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Christians in Turkey Faithful amid Dangers

March 23, 2017

Believer being baptized in Turkey.
New Christians receiving baptism risk hostile reactions from friends and family.

When a young woman from a strict Muslim family recently showed up at a church service on Turkey's Black Sea coast, the pastor could not have known she had seen him before – in a dream.

He might have guessed that she had seen him preach on weekly Web posts of the church's services, but he confessed to doubting that the Webcasts were yielding much fruit.

"I sometimes wonder," the pastor said, "how many people watch the videos, and what is the result? Many are watching the videos, but why do they not believe?"

The leader of an indigenous ministry reaching Turkey's 96-percent Muslim population, Pastor Matta (full name undisclosed for security reasons) was encouraged to learn that the online sermons had impressed the young woman. He could tell from her manner of dress, including headscarf, that she came from a Muslim family that would not approve of her attendance at worship.

She told him her story in tears.

"I did not know you, and I hated the Christians, and for this reason I was intending to make fun of you when I started watching your videos in the Internet," she said. "But the things I was hearing from you spoke to me of the love I was always looking for, and the words of faith and courage were doing away with my fears."

Though she had been afraid to come to his church, she wanted to become a Christian, so after some time she took the step of giving her heart to the Lord, she said.

She did not dare visit the worship until Jesus appeared to her in a dream.

"These kinds of situations occur often in our country, sometimes with wolves entering our church disguised as sheep and threatening the children of God, and at other times with family pressures," the director said.

"In my dream, Jesus led me to the church, telling me, "What are you still waiting for? Follow my way,'" she told the pastor. "And I saw all of you in there waiting for me, smiling at me. Before I met you, I saw you in my dream. Thanks be to God."

Pastor Matta said he returned home after talking with her and looked up her Facebook page. He was stunned to find she frequently shared the gospel there.

"I then told her to be careful in doing this because of the resentment she might cause," he said. "I am still worried because of the likely opposition of her family and of her surroundings, and I please ask you to pray for her so that she may grow in the faith, and may gain an entrance to a university of another city."

Pastor Matta said he was heartened that the living God is bringing people to Himself in this way.

"This is really a miracle," he said. "If these things happened 2,000 years ago, they are still happening today. This young girl still wearing her headscarf, having hundreds of friends in Facebook, does not stop spreading the gospel to others."

Worship service in Turkey.
The church in Turkey is growing amid a difficult moment in the country.

When such things happen, though, Satan does not remain idle, he added. A young Muslim man who recently put his faith in Christ is in serious trouble from his family.

"Since his family found out about his conversion, he is constantly threatened by them that he is to be disowned," he said. "He is very young and pure in heart and loves the Lord. Please pray for him, that he may feel the presence of God supporting him and that he may endure this time of trial. And pray also for wisdom for us to give him right counsel when he comes to us with his problems."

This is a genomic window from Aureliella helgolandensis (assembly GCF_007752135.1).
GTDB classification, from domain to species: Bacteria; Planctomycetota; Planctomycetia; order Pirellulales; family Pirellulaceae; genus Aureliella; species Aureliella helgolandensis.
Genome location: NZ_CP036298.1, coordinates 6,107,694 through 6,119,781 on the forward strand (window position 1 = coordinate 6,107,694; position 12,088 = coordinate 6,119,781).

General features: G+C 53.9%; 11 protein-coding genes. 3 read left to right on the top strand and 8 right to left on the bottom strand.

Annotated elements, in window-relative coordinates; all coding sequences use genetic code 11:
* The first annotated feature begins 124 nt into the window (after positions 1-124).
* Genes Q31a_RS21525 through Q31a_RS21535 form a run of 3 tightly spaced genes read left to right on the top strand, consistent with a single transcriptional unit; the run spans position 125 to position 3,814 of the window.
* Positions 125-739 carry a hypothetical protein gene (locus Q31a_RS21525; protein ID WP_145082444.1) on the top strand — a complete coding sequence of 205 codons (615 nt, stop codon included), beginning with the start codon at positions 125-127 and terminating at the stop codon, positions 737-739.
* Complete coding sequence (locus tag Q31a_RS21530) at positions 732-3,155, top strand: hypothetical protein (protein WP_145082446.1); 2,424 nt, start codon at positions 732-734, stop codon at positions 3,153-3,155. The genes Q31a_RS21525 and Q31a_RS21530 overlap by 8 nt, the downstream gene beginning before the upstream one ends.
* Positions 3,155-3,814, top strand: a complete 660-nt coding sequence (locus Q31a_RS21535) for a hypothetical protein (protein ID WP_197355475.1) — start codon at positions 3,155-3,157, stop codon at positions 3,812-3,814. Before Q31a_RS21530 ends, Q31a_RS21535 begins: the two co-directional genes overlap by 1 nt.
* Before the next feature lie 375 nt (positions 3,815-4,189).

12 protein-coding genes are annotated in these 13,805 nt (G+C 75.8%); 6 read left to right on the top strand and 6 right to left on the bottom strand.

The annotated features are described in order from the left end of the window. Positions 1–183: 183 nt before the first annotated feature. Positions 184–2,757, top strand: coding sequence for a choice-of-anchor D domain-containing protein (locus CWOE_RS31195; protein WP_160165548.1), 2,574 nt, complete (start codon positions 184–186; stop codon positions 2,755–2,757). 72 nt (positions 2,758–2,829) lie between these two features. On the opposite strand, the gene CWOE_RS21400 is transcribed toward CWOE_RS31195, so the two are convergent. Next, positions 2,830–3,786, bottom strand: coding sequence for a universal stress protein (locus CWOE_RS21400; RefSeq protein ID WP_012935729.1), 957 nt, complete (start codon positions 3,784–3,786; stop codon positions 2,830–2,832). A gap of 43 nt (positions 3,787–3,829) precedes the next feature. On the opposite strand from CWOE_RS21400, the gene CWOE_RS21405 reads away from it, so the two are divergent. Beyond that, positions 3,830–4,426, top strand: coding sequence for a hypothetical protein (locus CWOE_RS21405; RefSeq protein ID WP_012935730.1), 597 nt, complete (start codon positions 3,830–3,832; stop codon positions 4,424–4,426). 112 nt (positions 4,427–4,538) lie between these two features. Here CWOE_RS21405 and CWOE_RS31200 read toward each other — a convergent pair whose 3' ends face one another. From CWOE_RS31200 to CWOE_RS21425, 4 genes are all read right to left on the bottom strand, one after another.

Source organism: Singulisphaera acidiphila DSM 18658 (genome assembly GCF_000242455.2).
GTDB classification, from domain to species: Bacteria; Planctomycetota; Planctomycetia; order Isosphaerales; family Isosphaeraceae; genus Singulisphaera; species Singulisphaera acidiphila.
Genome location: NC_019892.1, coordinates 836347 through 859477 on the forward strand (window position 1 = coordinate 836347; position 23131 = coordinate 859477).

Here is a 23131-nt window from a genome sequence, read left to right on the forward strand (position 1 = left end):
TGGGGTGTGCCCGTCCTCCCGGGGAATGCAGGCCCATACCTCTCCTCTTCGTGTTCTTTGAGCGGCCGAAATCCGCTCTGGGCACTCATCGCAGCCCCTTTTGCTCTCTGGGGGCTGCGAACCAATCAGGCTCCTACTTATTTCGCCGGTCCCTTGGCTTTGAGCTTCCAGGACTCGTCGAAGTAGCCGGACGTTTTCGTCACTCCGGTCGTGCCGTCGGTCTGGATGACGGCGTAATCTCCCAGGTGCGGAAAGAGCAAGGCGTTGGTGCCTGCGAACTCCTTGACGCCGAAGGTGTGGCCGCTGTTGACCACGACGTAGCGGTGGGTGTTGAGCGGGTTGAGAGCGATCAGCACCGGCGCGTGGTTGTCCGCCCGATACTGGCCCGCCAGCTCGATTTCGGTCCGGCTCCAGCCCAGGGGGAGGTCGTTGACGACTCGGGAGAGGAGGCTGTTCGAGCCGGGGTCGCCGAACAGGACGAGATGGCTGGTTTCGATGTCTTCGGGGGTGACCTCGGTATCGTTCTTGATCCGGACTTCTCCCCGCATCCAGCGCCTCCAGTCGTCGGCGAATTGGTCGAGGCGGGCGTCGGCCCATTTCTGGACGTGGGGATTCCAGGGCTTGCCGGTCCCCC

Such hostility hits Christians in Turkey atop the chaotic atmosphere in the population generally from arbitrary incarcerations, shuttered institutions and discrimination as the country's president retaliates for a failed coup last July. Amid this new tension, the societal hostility that new Christians experience is longstanding and common, the pastor said.

"These kinds of situations occur very often in our country, sometimes with wolves entering our church disguised as sheep and threatening the children of God, and at other times with family pressures," he said. "But nonetheless, the work of the Lord is not arrested."

Islamic State (ISIS) militants and Kurdish rebels continue to present violent threats, and Pastor Matta requested prayer for the cessation of terrorist bombings, for economic rebound and for protection of security personnel at his church and a daughter congregation in another town.

"There are now two policemen on guard outside each church against attacks from ISIS, and, moreover, I have a policeman as a personal guard," he said. "Please pray that God may protect them and be gracious to grant them eternal life. Sometimes when I am busy, they are humble enough to escort people around when they come to visit our church building."

Turkey remains the country receiving the most refugees from Syria, and the indigenous ministry has seen some of them come to Christ, adding to the numbers of the church in the second city. Recently 15 refugees attended baptismal classes before being baptized, he said.

"Apart from this, the regular congregation of this new church is now around 60-70 people," he said. "To be honest, this is beyond my expectations, as I would have been happy with 10-15 people in two years' time. But now people keep coming to church, and some in order to find a place to sit come early and wait for the door to open. We praise God for this blessing and grace to us, and we are grateful to you for your love towards us and your generous assistance."

To help indigenous missionaries to meet needs, you may contribute online using the form below, or call (434) 977-5650. If you prefer to mail your gift, please mail to Christian Aid Mission, P.O. Box 9037, Charlottesville, VA 22906. Please use Gift Code: 416MPO. Thank you!

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